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Adjournments on medical grounds

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[Thanks to Laurie Anstis of Boyes Turner, who is standing in for Daniel Barnett. Thanks also to Angharad Davies of Dere Street Barristers for preparing this case summary]

How should tribunals approach an application for a postponement on medical grounds made by a litigant in person during a hearing?

They should have regard to the medical evidence, including that in the bundle, and apply the guidance given in Teinaz v London Borough of Wandsworth, said the EAT in Iqbal v Metropolitan Police Authority.

In Iqbal the Claimant made an application for an adjournment during the hearing, saying that his depression meant that he was unable to continue. The Claimant had consulted doctors about depression but had no formal medical evidence in support of his application. An occupational health report in the bundle referred to the Claimant suffering from depression and other psychological problems. The tribunal refused the Claimant's application for a postponement; the Claimant withdrew the claims he was making and the tribunal dismissed them.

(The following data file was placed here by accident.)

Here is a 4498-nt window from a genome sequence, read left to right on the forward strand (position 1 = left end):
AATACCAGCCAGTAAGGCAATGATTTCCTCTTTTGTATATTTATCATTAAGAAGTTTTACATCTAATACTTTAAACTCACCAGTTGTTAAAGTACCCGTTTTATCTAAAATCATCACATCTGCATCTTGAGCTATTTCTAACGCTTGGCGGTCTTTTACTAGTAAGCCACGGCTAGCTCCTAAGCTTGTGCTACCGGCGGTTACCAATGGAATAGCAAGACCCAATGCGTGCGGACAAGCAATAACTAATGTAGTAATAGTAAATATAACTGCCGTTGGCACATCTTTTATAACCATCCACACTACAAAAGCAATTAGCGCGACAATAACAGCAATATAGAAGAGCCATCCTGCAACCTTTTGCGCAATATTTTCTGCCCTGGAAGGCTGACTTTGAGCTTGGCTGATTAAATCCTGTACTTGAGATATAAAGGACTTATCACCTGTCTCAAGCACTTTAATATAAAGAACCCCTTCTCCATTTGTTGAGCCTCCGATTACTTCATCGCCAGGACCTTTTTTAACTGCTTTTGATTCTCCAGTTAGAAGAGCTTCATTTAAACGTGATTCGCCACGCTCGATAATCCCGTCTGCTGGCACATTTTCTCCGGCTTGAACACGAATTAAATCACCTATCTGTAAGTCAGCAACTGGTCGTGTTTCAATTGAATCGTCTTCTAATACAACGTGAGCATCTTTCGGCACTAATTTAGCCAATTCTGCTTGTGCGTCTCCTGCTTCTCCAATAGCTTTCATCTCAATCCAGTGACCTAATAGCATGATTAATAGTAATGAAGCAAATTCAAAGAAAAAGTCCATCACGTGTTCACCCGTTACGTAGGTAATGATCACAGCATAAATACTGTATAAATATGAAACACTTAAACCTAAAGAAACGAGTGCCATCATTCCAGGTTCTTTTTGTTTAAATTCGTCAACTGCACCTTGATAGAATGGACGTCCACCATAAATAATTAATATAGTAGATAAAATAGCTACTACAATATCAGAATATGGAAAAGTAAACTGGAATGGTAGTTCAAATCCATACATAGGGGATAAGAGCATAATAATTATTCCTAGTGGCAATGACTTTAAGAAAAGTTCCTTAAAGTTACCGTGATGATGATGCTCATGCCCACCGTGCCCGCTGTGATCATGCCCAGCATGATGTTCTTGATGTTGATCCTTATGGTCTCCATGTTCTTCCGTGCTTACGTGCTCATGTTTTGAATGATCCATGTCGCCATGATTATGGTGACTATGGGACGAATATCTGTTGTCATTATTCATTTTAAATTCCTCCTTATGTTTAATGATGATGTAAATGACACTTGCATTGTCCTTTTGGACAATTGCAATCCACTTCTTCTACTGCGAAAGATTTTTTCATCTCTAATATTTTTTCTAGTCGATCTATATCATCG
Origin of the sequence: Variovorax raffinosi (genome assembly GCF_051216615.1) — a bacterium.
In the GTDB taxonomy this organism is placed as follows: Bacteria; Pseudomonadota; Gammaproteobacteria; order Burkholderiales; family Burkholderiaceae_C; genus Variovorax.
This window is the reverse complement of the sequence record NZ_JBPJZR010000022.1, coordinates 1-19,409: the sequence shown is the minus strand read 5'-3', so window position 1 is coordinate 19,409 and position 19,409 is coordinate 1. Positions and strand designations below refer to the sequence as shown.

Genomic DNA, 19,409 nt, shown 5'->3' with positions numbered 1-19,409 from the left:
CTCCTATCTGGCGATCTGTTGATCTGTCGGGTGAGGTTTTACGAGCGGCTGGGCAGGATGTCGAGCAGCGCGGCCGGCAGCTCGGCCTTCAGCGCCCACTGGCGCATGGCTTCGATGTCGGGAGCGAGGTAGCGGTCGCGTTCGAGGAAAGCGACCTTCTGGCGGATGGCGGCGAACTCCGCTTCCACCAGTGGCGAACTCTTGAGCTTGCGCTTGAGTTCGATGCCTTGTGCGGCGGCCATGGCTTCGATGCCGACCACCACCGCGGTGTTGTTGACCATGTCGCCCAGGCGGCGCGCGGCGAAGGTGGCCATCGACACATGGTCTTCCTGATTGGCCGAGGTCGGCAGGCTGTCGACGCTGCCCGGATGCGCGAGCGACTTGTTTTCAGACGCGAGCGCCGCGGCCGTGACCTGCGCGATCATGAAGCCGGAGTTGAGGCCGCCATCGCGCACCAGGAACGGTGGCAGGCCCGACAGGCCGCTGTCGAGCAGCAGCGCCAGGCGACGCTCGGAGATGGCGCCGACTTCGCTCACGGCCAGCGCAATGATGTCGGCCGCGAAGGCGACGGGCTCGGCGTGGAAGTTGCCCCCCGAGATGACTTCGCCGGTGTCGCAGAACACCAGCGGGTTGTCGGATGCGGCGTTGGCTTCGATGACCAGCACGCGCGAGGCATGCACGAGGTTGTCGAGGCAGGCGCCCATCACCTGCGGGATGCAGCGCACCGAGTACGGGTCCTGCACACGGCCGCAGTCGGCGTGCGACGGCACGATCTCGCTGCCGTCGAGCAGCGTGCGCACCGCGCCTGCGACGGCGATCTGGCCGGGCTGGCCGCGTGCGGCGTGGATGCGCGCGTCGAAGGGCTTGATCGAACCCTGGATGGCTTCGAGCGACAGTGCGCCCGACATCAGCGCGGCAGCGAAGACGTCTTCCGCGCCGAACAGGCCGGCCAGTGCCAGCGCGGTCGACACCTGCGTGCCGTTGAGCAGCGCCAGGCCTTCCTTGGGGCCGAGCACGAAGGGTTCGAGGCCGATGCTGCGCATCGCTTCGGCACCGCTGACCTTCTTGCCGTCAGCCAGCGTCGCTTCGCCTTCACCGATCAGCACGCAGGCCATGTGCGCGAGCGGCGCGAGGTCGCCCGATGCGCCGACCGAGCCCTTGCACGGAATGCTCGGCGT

Noting the difficulties that such applications presented, the EAT concluded that based on Teinaz, the following should be considered: 

a. a litigant who is unfit to continue ought to be granted an adjournment; 

b. the tribunal is entitled to be satisfied that the reason for the adjournment is genuine; 

c. the onus is on the applicant to prove the need for the adjournment; 

d. where there is no direct medical evidence as to the litigant's fitness to continue, the tribunal should consider what medical evidence it has, including material in the tribunal bundle, and

e. the tribunal should consider a short adjournment for further enquiries. 

In this case the tribunal had erred by not taking into account the Claimant's medical history, as outlined in the occupational health report, and not considering a short adjournment to enable him to obtain a medical opinion from his doctor.